“Political religion” and “religion as politics”

One of the better books written on political or secular religions is still Emilio Gentile’s Politics as Religion (2006).

The best part of Gentile’s approach is to speak of the “sacralization of politics”, which is the exact opposite of the Schmittian concept of politics as “secularized theology.” At least it acknowledges that terms like “secular”, “secularized”, or “secularization” are extremely hard to define. Should he be ready to say that a “sacralized politics” is no different from any other forms of the sacred, this would be a great achievement.

The problem is that toward the end of his book he falls back on the usual distinction between “a religion of politics” and religion per se, without reflecting on the non-empirical character of both political and religious absolutes. Moreover, his definition of the “religion of politics” has very little to do with the definition of “religion” in general. It rather sounds as a description of apocalyptic fanaticism.

“A religion of politics manifests itself when a political movement or regime

a. Consecrates the primacy of a secular collective entity by placing it at the center of a set of beliefs and myths that define the meaning and the ultimate purpose of the social existence and prescribe the principles for discriminating between good and evil;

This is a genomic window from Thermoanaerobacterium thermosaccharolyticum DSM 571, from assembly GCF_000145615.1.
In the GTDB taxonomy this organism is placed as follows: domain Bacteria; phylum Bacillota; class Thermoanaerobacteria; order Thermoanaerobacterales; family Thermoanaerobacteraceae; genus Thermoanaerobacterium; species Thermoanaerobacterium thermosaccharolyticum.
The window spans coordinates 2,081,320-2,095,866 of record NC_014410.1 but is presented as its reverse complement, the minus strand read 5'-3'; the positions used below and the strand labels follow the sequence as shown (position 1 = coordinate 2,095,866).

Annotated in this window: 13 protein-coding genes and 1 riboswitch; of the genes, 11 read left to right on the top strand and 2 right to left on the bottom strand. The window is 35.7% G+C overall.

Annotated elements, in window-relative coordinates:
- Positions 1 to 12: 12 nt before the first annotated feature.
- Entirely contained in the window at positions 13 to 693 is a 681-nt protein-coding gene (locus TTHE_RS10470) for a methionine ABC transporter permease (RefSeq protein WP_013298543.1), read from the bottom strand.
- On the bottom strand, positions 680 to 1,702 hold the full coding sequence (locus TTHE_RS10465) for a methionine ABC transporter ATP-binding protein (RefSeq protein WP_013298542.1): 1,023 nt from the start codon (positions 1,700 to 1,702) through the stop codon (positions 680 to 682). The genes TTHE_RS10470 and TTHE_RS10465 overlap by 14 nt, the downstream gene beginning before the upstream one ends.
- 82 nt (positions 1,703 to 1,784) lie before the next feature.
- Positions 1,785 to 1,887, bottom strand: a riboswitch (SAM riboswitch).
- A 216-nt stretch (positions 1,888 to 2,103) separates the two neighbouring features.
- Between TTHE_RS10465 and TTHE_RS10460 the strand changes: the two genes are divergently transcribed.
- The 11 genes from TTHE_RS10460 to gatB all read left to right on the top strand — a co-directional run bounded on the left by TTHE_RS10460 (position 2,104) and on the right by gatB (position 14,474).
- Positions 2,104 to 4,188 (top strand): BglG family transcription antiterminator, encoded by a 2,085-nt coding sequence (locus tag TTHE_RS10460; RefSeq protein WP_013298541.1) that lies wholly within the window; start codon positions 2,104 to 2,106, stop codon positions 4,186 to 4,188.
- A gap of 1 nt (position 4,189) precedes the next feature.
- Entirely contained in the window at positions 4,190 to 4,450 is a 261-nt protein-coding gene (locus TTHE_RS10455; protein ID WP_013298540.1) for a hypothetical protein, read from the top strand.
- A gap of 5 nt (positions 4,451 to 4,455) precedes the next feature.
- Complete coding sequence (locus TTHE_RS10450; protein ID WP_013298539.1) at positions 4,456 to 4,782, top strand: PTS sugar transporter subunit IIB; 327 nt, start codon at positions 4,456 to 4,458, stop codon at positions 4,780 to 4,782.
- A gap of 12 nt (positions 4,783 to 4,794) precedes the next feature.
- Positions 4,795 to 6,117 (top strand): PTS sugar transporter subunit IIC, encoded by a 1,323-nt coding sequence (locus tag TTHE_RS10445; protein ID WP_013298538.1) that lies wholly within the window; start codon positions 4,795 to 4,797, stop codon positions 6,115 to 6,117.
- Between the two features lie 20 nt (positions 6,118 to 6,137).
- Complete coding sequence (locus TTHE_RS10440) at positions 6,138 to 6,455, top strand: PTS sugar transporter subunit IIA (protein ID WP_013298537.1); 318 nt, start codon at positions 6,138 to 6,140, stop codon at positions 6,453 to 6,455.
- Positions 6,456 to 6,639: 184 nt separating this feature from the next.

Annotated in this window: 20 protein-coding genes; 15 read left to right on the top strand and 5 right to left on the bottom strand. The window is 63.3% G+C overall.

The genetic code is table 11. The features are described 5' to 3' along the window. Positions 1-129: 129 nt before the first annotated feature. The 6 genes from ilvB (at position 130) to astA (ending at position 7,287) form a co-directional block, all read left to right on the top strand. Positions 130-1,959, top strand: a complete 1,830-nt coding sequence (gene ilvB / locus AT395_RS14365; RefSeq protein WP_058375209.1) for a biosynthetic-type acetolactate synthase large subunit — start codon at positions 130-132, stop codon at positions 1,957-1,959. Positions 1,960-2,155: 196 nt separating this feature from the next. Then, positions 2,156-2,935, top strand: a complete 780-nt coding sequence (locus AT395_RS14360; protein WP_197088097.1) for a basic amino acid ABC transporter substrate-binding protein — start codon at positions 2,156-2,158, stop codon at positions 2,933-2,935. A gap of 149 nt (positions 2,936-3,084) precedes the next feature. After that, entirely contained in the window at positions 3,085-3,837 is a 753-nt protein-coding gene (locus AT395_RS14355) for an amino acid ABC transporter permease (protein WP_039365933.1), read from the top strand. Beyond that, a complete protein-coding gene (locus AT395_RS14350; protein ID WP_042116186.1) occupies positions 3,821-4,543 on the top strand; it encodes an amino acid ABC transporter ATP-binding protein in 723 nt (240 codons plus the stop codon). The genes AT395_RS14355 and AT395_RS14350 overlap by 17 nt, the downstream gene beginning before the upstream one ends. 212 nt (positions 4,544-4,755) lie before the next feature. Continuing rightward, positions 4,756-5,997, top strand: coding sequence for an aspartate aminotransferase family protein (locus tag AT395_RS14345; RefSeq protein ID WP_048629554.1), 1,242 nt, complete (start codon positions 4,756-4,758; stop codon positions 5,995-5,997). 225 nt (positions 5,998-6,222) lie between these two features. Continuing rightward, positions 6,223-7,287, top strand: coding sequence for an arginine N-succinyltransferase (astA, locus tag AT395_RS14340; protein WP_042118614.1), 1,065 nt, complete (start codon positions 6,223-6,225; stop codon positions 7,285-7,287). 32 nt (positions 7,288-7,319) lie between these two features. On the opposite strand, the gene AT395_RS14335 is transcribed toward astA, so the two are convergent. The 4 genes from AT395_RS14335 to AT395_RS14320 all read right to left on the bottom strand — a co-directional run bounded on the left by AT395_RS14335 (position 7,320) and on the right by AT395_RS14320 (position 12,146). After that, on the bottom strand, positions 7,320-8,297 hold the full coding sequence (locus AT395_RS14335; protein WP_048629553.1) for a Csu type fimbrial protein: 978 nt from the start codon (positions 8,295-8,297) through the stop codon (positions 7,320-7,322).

b. Formalizes this concept in an ethical and social code of commandments that binds the individual to the sacralized entity and imposes loyalty, devotion, and even willingness to lay down one’s life;

c. Considers its followers to be community of the elect and interprets its political action as a messianic function to fulfill a mission of benefit to all humanity;

d. Creates a political liturgy for the adoration of the sacralized collective entity through the cult of the person who embodies it, and through the mythical and symbolic representation of its sacred history – a regular ritual evocation of events and deeds performed over a period of time by the community of the elect.”

(Emilio Gentile: Politics as Religion. Princeton: Princeton University Press, 2006, 138-139.)

If this – otherwise accurate – description of totalitarian millenarism (but not of politics and religion) is the best that one of the best scholars can come up with, what do we expect from others?

Is a definition of “secular religion” possible?

As almost everyone almost immediately recognizes, the term “secular religion” is an oxymoron. No matter how we define religion, “secular” can hardly mean anything else than “non-religious”, so secular religions are supposed to be “non-religious religions”, which is a contradiction in terms. You don’t have to be a Hans Kelsen to understand just that much. (See his Secular Religion: A Polemic against the Misinterpretation of Modern Social Philosophy, Science and Politics as “New Religions.” Wien‐New York: Springer, 2012.)